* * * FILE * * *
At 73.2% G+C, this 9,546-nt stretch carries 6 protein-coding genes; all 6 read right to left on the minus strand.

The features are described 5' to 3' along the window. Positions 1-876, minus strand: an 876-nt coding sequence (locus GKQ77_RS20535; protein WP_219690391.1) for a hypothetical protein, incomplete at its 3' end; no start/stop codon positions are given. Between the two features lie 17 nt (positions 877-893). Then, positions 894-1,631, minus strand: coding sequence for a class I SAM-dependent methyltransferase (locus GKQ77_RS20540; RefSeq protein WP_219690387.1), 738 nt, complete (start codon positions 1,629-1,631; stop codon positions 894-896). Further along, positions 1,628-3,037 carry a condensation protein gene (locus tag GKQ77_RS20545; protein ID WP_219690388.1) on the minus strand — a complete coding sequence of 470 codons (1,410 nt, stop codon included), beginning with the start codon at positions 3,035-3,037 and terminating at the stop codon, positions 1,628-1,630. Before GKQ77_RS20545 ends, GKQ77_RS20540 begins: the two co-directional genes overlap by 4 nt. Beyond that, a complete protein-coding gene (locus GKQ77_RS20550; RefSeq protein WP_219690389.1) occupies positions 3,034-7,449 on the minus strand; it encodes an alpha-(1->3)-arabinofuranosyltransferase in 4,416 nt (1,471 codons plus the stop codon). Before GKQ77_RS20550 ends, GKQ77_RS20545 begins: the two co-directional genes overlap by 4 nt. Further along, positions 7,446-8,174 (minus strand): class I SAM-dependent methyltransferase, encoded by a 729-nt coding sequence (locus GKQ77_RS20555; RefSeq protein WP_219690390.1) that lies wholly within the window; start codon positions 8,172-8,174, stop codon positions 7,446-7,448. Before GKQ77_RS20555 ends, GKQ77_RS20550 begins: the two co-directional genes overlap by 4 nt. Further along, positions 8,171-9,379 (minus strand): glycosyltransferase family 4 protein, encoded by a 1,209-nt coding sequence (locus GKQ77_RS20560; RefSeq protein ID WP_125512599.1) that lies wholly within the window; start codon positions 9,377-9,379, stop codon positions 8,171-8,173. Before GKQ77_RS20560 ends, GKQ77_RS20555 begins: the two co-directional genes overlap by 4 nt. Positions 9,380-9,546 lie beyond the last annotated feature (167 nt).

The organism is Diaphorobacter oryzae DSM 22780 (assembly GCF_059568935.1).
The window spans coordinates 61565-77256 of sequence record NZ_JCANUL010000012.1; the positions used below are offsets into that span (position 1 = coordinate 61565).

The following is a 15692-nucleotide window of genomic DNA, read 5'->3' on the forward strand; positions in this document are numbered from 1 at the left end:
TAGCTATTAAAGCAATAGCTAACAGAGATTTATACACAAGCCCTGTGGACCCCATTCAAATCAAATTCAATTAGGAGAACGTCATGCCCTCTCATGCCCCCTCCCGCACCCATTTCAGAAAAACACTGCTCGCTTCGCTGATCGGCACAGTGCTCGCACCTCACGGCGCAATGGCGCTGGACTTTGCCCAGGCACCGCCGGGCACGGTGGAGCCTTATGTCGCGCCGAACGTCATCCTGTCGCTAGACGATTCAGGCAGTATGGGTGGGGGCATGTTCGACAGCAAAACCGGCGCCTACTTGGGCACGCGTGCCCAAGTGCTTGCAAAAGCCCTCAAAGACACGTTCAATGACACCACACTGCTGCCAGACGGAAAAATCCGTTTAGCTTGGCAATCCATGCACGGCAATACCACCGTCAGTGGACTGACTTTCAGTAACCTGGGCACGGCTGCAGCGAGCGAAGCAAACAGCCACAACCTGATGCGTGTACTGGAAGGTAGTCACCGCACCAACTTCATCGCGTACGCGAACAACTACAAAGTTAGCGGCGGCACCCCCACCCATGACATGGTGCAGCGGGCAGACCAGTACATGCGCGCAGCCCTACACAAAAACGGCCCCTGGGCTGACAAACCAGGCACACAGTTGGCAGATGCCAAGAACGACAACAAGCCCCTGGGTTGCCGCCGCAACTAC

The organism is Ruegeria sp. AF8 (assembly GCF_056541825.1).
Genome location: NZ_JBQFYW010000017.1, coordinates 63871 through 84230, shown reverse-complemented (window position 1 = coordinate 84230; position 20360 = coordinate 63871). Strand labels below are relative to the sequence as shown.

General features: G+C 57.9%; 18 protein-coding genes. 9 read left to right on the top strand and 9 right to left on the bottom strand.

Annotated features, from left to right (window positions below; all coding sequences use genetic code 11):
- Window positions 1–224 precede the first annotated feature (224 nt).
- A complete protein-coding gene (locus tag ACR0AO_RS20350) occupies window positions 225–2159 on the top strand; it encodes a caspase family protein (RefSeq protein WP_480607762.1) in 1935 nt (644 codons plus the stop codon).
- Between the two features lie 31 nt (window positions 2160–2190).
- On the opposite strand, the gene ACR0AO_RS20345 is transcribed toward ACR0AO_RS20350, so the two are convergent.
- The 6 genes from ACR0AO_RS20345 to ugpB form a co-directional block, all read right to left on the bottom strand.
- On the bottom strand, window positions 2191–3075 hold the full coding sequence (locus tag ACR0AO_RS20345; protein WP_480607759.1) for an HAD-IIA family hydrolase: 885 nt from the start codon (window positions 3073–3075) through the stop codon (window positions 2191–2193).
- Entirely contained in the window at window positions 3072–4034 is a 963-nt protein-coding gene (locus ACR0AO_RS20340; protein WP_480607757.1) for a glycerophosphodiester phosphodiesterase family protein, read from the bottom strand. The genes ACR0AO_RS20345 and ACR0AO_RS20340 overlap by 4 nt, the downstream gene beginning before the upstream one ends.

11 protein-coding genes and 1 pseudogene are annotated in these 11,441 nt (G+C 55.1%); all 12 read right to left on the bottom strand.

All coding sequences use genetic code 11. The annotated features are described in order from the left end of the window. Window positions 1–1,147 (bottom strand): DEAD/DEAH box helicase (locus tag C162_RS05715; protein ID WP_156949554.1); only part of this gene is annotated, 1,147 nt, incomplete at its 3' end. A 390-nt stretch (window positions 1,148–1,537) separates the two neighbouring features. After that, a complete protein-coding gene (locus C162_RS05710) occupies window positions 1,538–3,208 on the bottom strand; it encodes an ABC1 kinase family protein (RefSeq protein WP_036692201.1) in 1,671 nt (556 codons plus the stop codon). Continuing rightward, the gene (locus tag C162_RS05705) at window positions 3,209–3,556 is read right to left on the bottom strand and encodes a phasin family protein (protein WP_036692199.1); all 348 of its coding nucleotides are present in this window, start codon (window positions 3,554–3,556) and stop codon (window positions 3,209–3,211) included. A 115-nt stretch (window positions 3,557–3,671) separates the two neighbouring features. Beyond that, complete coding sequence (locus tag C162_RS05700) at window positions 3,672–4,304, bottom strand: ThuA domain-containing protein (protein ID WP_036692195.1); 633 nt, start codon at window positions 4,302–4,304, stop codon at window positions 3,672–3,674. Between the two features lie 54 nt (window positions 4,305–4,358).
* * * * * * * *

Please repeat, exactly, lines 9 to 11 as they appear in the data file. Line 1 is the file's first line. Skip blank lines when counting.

General features: G+C 57.9%; 18 protein-coding genes. 9 read left to right on the top strand and 9 right to left on the bottom strand.

Annotated features, from left to right (window positions below; all coding sequences use genetic code 11):
- Window positions 1–224 precede the first annotated feature (224 nt).